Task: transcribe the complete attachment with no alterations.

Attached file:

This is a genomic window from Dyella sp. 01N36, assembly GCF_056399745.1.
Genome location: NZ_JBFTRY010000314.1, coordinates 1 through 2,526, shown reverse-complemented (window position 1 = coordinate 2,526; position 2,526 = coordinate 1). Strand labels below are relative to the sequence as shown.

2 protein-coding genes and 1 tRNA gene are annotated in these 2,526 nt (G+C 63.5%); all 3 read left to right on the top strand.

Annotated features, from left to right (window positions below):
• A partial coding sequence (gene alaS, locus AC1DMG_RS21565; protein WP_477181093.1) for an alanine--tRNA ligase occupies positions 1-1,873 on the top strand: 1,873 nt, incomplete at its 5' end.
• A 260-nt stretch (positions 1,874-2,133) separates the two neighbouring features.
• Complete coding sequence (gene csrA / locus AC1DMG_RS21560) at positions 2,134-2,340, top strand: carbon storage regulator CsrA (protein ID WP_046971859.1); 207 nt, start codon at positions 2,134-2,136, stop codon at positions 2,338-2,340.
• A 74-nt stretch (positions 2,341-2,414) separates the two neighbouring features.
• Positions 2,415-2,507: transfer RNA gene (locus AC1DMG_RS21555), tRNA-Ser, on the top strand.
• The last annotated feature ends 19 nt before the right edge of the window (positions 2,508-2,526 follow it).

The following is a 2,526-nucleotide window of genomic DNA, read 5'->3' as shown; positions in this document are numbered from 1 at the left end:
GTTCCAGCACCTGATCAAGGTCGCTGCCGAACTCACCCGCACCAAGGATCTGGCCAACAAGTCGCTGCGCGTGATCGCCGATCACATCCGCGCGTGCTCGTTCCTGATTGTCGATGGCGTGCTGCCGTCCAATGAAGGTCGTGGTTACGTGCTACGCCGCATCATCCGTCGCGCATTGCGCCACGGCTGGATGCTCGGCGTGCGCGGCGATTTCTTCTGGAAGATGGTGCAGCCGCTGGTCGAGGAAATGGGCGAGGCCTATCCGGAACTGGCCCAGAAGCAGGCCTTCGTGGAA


This is a genomic window from Dyella sp. 01N36, assembly GCF_056399745.1.
Genome location: NZ_JBFTRY010000314.1, coordinates 1 through 2,526, shown reverse-complemented (window position 1 = coordinate 2,526; position 2,526 = coordinate 1). Strand labels below are relative to the sequence as shown.

2 protein-coding genes and 1 tRNA gene are annotated in these 2,526 nt (G+C 63.5%); all 3 read left to right on the top strand.

Annotated features, from left to right (window positions below):
• A partial coding sequence (gene alaS, locus AC1DMG_RS21565; protein WP_477181093.1) for an alanine--tRNA ligase occupies positions 1-1,873 on the top strand: 1,873 nt, incomplete at its 5' end.
• A 260-nt stretch (positions 1,874-2,133) separates the two neighbouring features.
• Complete coding sequence (gene csrA / locus AC1DMG_RS21560) at positions 2,134-2,340, top strand: carbon storage regulator CsrA (protein ID WP_046971859.1); 207 nt, start codon at positions 2,134-2,136, stop codon at positions 2,338-2,340.
• A 74-nt stretch (positions 2,341-2,414) separates the two neighbouring features.
• Positions 2,415-2,507: transfer RNA gene (locus AC1DMG_RS21555), tRNA-Ser, on the top strand.
• The last annotated feature ends 19 nt before the right edge of the window (positions 2,508-2,526 follow it).

The following is a 2,526-nucleotide window of genomic DNA, read 5'->3' as shown; positions in this document are numbered from 1 at the left end:
GTTCCAGCACCTGATCAAGGTCGCTGCCGAACTCACCCGCACCAAGGATCTGGCCAACAAGTCGCTGCGCGTGATCGCCGATCACATCCGCGCGTGCTCGTTCCTGATTGTCGATGGCGTGCTGCCGTCCAATGAAGGTCGTGGTTACGTGCTACGCCGCATCATCCGTCGCGCATTGCGCCACGGCTGGATGCTCGGCGTGCGCGGCGATTTCTTCTGGAAGATGGTGCAGCCGCTGGTCGAGGAAATGGGCGAGGCCTATCCGGAACTGGCCCAGAAGCAGGCCTTCGTGGAA